Science Fair Project Encyclopedia
- television networks
- transport networks,
- spatial networks (either urban networks or networks of rooms within buildings) are the subject of study for space syntax and various other urban theories.
- electric circuits - a network of electrical components.
- digital network - a coupled network of digital (binary) components, for combinational or sequential logic (state machine) implementation
- electricity networks (electric power - generation, transmission and distribution).
- social networks and business networks and entrepreneurial networks , studied in sociology and economics
- computer networks, which transfer information between computers. (Specific configurations include star networks and grid networks.) The Internet is a large-scale computer network. Also, a website and the whole World Wide Web are networks of webpages, a link web. Note: A distinction is made between wide area networks, (WANs) and local area networks (LANs)
- telecommunications networks
- public switched telephone networks, which route audio signals from one telephone to another
- radio networks, which create and distribute radio programming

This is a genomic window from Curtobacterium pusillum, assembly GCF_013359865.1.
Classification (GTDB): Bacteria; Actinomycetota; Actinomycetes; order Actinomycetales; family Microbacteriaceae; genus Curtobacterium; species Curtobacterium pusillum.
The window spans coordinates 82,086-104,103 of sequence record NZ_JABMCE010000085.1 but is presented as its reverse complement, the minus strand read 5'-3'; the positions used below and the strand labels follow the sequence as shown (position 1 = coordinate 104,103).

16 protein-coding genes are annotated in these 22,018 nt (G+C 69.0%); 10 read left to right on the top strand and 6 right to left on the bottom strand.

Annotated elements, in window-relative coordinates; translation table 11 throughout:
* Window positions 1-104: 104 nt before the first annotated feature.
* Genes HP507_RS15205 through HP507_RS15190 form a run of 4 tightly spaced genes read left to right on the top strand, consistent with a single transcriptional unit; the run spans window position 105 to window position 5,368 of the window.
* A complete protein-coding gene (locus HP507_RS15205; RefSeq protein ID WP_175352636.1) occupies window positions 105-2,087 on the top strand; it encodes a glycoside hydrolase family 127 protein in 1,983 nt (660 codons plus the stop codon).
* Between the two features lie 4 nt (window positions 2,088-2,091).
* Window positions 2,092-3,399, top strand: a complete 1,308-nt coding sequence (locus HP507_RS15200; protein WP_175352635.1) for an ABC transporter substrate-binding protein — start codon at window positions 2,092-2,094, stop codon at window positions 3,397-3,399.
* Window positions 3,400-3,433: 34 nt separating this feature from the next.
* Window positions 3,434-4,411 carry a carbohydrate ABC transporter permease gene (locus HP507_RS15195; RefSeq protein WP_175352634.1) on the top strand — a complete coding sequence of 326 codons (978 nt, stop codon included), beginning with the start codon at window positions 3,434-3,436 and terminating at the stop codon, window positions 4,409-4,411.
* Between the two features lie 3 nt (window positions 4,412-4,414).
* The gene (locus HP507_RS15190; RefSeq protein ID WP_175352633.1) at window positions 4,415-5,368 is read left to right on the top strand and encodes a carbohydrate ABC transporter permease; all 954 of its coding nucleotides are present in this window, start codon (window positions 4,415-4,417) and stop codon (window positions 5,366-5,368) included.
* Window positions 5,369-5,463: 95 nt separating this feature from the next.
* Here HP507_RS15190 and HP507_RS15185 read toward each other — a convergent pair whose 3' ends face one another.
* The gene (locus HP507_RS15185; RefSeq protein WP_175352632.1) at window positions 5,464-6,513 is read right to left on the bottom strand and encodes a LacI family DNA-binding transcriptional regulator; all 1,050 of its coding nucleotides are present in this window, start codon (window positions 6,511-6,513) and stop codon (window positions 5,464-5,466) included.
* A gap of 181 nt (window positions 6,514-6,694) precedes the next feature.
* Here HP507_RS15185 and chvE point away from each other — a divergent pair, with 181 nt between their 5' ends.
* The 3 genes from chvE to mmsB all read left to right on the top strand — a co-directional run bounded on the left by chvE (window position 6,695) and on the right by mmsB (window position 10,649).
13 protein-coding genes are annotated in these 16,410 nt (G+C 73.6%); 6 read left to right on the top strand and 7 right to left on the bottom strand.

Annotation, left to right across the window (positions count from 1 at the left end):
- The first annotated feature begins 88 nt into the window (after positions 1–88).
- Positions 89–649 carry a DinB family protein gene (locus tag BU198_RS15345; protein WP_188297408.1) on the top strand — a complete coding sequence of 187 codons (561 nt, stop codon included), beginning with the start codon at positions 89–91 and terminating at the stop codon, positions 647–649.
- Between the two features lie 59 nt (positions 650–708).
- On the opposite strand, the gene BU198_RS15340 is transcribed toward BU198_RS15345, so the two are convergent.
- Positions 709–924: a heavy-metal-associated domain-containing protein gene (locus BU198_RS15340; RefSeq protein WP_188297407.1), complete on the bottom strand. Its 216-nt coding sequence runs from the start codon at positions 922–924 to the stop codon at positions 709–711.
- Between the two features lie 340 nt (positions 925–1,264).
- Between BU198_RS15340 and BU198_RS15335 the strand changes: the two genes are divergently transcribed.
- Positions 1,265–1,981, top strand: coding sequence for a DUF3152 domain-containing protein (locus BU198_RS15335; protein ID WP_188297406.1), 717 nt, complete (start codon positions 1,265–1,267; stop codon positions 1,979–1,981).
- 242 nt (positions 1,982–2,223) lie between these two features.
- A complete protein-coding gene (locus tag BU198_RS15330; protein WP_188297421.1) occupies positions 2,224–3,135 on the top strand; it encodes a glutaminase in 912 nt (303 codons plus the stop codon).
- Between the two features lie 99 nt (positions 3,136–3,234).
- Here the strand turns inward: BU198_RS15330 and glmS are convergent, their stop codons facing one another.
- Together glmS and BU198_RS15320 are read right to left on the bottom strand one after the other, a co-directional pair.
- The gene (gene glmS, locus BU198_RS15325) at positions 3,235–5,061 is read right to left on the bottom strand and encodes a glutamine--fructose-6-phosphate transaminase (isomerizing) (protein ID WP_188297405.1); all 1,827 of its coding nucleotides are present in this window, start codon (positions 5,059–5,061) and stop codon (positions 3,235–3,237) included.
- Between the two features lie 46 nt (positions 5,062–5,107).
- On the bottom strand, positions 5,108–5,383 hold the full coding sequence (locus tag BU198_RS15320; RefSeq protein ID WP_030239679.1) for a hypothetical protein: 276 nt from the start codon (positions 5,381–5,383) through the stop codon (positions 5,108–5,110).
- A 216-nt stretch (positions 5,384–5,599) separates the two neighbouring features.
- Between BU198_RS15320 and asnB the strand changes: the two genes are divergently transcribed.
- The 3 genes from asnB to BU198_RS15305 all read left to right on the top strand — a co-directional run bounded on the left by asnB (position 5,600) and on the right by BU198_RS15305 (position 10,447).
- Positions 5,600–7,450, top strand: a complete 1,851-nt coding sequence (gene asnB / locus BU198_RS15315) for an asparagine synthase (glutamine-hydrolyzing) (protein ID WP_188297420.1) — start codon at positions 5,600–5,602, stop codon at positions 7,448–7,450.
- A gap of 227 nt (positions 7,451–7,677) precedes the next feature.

- television networks, which create and distribute television programming
- financial networks , for applications such as funds transfer and credit card authorization .
- network externality in economics
- neural network
- complex networks, for example scale-free networks or small-world_networks
In mathematics, a network is usually called a graph. To put it another way, network theory is the applied mathematics counterpart of graph theory. General-purpose mathematical models of network structures and associated algorithms have been developed in graph theory. Computer network routing is a direct application of graph theory to the real world.
Networks can be characterized in a number of different ways. For example, many networks are observed to be scale-free networks, in which a few network nodes act as "very connected" hubs.
By network scientists :
- Linked: The New Science of Networks, Albert-Laszlo Barabasi, Perseus Publishing, 2002. Hardcover Textbook. ISBN 0738206679.
- Nexus: Small Worlds and the Groundbreaking Science of Networks, Mark Buchanan, W. W. Norton, 2002, hardcover, 256 pages, ISBN 0393041530
- Six Degrees: The Science of a Connected Age, Duncan J. Watts, W. W. Norton, February, 2003, Hardcover: 448 pages. ISBN 0393041425
Consumer studies using network theory :
- Tipping Point: How Little things Can Make a Big Difference, Malcolm Gladwell, Little, Brown, 2002, trade paperback, 304 pages, ISBN 0316346624
- Influentials: One American in Ten Tells the Other Nine How to Vote, Where to Eat, and What to Buy, Edward B. Keller, Jonathan L. Berry, Douglas B. Reeves, Free Press, 2003, paperback, ISBN 0743227301
- Branded: The Buying and Selling of Teenagers, Alissa Quart, Perseus, 2002, hardcover, 256 pages, ISBN 0738206644
(bibliography derived from New York Times article, January 25, 2003 "Connect, They Say, Only Connect")
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